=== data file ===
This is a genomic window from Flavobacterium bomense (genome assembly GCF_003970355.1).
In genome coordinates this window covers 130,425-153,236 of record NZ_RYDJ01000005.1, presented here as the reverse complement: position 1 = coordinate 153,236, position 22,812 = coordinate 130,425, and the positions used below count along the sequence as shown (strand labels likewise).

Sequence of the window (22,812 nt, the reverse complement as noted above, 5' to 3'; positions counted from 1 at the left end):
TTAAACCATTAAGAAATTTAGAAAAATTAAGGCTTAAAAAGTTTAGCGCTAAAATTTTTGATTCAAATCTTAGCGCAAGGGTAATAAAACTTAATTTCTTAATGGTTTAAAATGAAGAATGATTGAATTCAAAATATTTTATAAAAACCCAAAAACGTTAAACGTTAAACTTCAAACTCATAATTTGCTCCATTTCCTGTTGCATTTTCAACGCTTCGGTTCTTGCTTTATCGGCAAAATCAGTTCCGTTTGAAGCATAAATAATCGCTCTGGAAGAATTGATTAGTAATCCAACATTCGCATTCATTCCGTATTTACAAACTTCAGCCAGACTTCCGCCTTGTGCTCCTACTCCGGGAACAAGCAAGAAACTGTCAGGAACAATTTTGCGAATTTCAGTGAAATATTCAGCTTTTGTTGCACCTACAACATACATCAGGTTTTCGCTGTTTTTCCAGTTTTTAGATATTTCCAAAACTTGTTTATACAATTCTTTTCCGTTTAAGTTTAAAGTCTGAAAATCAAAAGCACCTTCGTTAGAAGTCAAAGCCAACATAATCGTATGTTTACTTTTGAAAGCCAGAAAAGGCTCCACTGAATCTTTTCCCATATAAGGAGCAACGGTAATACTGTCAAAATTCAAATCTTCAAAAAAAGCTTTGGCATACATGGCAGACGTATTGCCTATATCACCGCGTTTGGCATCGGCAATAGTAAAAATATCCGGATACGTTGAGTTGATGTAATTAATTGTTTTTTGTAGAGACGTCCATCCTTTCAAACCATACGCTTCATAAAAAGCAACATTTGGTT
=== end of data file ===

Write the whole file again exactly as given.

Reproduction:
This is a genomic window from Flavobacterium bomense (genome assembly GCF_003970355.1).
In genome coordinates this window covers 130,425-153,236 of record NZ_RYDJ01000005.1, presented here as the reverse complement: position 1 = coordinate 153,236, position 22,812 = coordinate 130,425, and the positions used below count along the sequence as shown (strand labels likewise).

Sequence of the window (22,812 nt, the reverse complement as noted above, 5' to 3'; positions counted from 1 at the left end):
TTAAACCATTAAGAAATTTAGAAAAATTAAGGCTTAAAAAGTTTAGCGCTAAAATTTTTGATTCAAATCTTAGCGCAAGGGTAATAAAACTTAATTTCTTAATGGTTTAAAATGAAGAATGATTGAATTCAAAATATTTTATAAAAACCCAAAAACGTTAAACGTTAAACTTCAAACTCATAATTTGCTCCATTTCCTGTTGCATTTTCAACGCTTCGGTTCTTGCTTTATCGGCAAAATCAGTTCCGTTTGAAGCATAAATAATCGCTCTGGAAGAATTGATTAGTAATCCAACATTCGCATTCATTCCGTATTTACAAACTTCAGCCAGACTTCCGCCTTGTGCTCCTACTCCGGGAACAAGCAAGAAACTGTCAGGAACAATTTTGCGAATTTCAGTGAAATATTCAGCTTTTGTTGCACCTACAACATACATCAGGTTTTCGCTGTTTTTCCAGTTTTTAGATATTTCCAAAACTTGTTTATACAATTCTTTTCCGTTTAAGTTTAAAGTCTGAAAATCAAAAGCACCTTCGTTAGAAGTCAAAGCCAACATAATCGTATGTTTACTTTTGAAAGCCAGAAAAGGCTCCACTGAATCTTTTCCCATATAAGGAGCAACGGTAATACTGTCAAAATTCAAATCTTCAAAAAAAGCTTTGGCATACATGGCAGACGTATTGCCTATATCACCGCGTTTGGCATCGGCAATAGTAAAAATATCCGGATACGTTGAGTTGATGTAATTAATTGTTTTTTGTAGAGACGTCCATCCTTTCAAACCATACGCTTCATAAAAAGCAACATTTGGTT